As 2012 nears and federal regulators prepare to examine financial institutions for conformance with the FFIEC Authentication Guidance, just how prepared are banks and credit unions? The answer may surprise you.
Despite the FFIEC authentication guidance and the growth of online fraud, financial institutions still rely on outdated practices that expose customers to risk. How can institutions update their security measures?
In their efforts to conform with the FFIEC authentication guidance, many financial institutions are caught off-guard by the overall cost of enhanced detection and authentication for online banking. Why?
BITS president Paul Smocer says banks can expect an uptick in cybersecurity-focused legislation in 2012. What impact will changes from Capitol Hill have on requirements for data breach notification, information sharing and critical infrastructure?
Two years after his business was a victim of ACH fraud, PATCO's Mark Patterson doubts whether most small business owners are yet aware of the risks they face. And he doesn't think the FFIEC guidance will help.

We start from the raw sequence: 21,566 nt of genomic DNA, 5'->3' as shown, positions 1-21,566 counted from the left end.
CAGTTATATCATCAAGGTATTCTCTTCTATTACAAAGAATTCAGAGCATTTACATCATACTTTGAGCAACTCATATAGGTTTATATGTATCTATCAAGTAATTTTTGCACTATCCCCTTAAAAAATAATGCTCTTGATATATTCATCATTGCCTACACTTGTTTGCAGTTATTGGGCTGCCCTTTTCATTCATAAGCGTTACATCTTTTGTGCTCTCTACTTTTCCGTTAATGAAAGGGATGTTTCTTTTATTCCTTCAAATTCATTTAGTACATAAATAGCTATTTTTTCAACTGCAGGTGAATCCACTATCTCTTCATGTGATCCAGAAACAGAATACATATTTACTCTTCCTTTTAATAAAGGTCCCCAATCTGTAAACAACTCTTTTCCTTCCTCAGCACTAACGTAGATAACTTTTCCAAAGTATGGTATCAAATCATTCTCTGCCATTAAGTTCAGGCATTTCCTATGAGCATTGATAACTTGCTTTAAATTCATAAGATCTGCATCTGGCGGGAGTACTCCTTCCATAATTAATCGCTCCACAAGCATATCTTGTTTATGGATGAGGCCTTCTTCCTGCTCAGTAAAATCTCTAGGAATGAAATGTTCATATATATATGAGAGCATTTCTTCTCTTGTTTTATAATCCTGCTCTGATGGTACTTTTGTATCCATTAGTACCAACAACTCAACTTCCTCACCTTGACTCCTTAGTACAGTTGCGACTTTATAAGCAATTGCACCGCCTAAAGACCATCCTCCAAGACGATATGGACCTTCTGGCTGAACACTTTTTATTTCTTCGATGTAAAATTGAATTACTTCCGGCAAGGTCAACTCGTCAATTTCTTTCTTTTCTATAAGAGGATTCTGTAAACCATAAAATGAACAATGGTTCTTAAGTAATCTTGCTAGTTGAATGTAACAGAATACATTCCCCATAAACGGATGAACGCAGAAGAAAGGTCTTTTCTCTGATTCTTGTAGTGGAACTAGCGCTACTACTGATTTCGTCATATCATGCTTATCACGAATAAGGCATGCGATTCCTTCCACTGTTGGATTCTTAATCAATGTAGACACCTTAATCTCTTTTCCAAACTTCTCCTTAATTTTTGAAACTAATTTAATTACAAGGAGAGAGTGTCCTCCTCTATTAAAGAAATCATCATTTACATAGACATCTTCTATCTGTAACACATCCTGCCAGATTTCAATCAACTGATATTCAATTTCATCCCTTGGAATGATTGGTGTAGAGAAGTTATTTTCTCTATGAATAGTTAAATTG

ACH fraud victim Mark Patterson says small businesses like his welcome improved online security measures from banking institutions. But is the new FFIEC Authentication Guidance sufficient? Patterson says no.
Banks and credit unions are feverishly working to meet the FFIEC's authentication compliance deadline next year. But experts say institutions should be looking beyond the guidance, by making investments in cross-channel fraud detection.
Improving mobile device security is one of the top information security priorities for the coming year, according to our new Healthcare Information Security Today survey. And that's not surprising, given the recent surge of interest in tablets, smart phones and other mobile devices.